Holding Up the Universe, by Jennifer Niven
Description: (from Penguin UK )
Everyone thinks they know Libby Strout, the girl once dubbed ‘America’s Fattest Teen’. But no one’s taken the time to look past her weight to get to see who she really is. Since her mum’s death, she’s been picking up the pieces in the privacy of her home, dealing with her heartbroken father and her own grief. Now, Libby’s ready: for high school, for new friends, for love, and for EVERY POSSIBILITY LIFE HAS TO OFFER. I know the part I want to play here at MVB High. I want to be the girl who can do anything.
Everyone thinks they know Jack Masselin too. Yes, he’s got swagger, but he’s also mastered the art of fitting in. What no one knows is that Jack has a secret: he can’t recognize faces. Even his own brothers are strangers to him. He’s the guy who can re-engineer and rebuild anything, but he can’t understand what’s going on with the inner workings of his own brain. So he tells himself to play it cool: Be charming. Be hilarious. Don’t get too close to anyone.
Until he meets Libby. When the two get tangled up in a cruel high school game which lands them in group counseling, Libby and Jack are both angry, and then surprised. Because the more time they spend together, the less alone they feel. Because sometimes when you meet someone, it changes the world – theirs and yours.
A review copy (eARC) of this book was provided by the publisher through Netgalley. Some things might change in the final copy.
I don’t read a lot of Young Adult, and I haven’t read Jennifer Nilen’s All the Bright Places, but I heard great things about Holding Up the Universe recently and also really bad things at first when the synopsis was released. I thought I should see for myself so I requested it on a whim on netgalley and had the nice surprise to be approved for this one (and The Sun is Also a Star at the same time, that I’m still reading at the moment!)
“another, no one looks as shiny and polished as they do in the TV and movie versions of high school. Real teens aren’t twenty-five years old. We have bad skin and bad hair and good skin and good hair and we’re all different shapes and sizes. I like us better than our TV selves, even though sitting here, I feel like an actor playing a part. I’m the fish out of water, the new girl at school. What will my story be?”
I read Holding Up the Universe in one evening, it was a quick and nice read. Of course sometimes it was tough because there was bullying, characters dealing with grief, family drama and hard choices. But I’m super glad I took the time to read it.
The characters aren’t perfect, but that’s not an issue. They are teenagers and nobody’s perfect, especially during those difficult years and especially seeing what they have to deal with. Libby is just so nice, she went through so much and has an approach to life that is remarkable, I was really struck by her strength of character. Jack learns a lot thanks to Libby and they learn to trust each other in an original way. Libby is one of these people who had a super hard life but instead of being mean back to the world, she tries to embrace it and be as positive as possible. Jack is nice deep down, but he acts like a jerk at times to protect himself, and the thing is that he knows that and is willing to change, to be his best self.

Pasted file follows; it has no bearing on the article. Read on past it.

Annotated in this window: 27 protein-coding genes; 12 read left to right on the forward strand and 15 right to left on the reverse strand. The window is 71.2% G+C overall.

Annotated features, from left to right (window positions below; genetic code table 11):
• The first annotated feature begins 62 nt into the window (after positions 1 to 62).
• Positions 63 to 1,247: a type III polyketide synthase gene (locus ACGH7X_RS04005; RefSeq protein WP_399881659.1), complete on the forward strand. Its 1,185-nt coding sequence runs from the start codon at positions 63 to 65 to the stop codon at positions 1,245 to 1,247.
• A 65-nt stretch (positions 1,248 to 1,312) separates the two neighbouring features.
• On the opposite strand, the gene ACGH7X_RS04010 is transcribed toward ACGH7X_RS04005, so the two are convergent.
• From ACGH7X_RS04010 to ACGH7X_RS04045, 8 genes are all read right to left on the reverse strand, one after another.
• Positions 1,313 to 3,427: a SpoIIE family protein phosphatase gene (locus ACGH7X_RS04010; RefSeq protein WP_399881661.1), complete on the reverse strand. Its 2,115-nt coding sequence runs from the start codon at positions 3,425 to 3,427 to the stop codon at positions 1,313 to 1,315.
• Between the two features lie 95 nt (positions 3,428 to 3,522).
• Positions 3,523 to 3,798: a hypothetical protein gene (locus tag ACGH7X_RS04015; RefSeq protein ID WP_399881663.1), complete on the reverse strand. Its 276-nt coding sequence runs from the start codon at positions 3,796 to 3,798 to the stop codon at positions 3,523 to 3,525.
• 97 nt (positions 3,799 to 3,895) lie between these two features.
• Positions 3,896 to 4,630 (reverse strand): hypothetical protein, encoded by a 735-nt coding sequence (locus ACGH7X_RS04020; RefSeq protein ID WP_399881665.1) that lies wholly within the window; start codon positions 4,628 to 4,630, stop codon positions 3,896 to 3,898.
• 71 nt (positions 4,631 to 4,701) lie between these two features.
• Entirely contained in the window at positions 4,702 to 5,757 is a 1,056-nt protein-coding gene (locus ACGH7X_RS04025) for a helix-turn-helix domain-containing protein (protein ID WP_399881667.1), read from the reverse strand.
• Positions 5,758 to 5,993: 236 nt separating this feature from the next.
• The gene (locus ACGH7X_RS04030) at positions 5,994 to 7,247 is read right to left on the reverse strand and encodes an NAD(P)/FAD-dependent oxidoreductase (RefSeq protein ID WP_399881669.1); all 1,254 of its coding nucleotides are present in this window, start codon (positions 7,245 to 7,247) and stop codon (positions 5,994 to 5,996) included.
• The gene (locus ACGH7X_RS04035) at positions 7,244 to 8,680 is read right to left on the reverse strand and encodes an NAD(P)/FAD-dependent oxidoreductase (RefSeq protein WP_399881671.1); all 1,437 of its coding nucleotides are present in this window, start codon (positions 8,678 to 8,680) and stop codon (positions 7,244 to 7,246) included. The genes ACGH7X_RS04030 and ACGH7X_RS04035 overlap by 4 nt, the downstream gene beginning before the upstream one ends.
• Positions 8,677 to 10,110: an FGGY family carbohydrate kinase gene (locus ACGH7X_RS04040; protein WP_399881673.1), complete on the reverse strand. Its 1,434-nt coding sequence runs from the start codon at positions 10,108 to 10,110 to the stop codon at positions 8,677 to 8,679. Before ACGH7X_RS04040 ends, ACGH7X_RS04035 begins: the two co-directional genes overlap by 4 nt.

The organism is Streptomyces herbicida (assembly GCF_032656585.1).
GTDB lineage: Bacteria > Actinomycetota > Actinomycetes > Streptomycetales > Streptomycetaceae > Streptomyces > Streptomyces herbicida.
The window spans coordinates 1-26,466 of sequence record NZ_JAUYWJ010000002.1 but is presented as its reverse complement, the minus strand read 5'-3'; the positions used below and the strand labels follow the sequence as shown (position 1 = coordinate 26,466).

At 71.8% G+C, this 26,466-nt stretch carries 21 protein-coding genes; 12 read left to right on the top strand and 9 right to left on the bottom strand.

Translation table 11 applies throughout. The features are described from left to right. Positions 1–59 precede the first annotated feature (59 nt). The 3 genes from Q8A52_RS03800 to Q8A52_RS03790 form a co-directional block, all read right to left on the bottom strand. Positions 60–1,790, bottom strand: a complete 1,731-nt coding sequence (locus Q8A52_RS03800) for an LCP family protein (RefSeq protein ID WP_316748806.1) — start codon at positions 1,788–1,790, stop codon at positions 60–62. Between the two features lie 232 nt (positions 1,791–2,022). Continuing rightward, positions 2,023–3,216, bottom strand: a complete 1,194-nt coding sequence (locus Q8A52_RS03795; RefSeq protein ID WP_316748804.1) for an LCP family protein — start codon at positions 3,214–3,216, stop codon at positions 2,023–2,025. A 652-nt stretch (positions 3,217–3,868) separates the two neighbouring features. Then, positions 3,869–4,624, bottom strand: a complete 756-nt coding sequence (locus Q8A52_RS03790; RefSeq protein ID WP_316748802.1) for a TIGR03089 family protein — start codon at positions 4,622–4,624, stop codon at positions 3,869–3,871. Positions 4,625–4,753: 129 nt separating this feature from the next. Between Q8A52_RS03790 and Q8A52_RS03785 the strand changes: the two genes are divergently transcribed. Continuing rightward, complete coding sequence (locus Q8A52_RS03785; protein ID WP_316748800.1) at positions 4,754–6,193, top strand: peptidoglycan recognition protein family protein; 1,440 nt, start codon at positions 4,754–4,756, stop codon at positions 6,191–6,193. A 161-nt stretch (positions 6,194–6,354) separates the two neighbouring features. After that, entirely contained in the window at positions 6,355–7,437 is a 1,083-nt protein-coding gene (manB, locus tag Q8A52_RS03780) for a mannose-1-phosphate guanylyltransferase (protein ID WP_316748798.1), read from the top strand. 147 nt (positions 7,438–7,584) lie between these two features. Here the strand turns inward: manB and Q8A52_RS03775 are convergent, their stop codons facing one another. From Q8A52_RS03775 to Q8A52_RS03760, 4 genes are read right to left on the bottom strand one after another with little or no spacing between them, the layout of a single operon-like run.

“I try to sound like I don’t really give a shit, but here’s the thing—I do give a shit. I give five million shits, which is why I feel like I’m going to be sick all over these Legos.”
Some things felt too much at times, or repetitive even. Like when Jack says that he doesn’t recognize his parents and he keeps telling that this woman must be his mother while they are in their house but this is his house so yes that is not a hard guess! But all the criticism I can find for this book are details, details that were small enough that I still enjoyed this story deeply.
Some other details that I loved: how Jack loves his hair (awesome afro), how he supports his little brother who wants to carry a purse to school, supernatural references, feels everywhere, girls standing up to each other, speeches about self-worth…
Even with all the heavy themes, Holding Up the Universe still felt like a light-read at times and left me with a smile on my face.
The author based Libby on an actual person she knows and made a lot of research on prosopagnosia. I trust it was written with the best possible intentions and I did felt these intentions when reading. I never felt like Niven was trying to reduce her characters to their situation. In my opinion, it is normal that when someone has a disability or is overweigh and that makes their life at school/in general difficult, it is something they’ll think a lot about and that will affect their decisions and their topics of discussion. So of course the story dwelt a lot on these issues, but I found it done in a sensible way. I giggled, smiled a lot, got angry, almost cried.. It was really a beautiful story. And that is what it is, a fiction that I enjoyed and totally recommend.
Plus, this book made me want to read We Have Always Lived in the Castle by Shirley Jackson and To Kill a Mockingbird by Harper Lee (I know it’s the biggest of classics, I even own a super nice edition of it, I WILL read it someday!).
I know this book deals with a lot of issues, if you think I misunderstood some things or was blind to some deeper issues, please do not hesitate to comment. I’m totally open to other point of views, as long as we all stay respectful.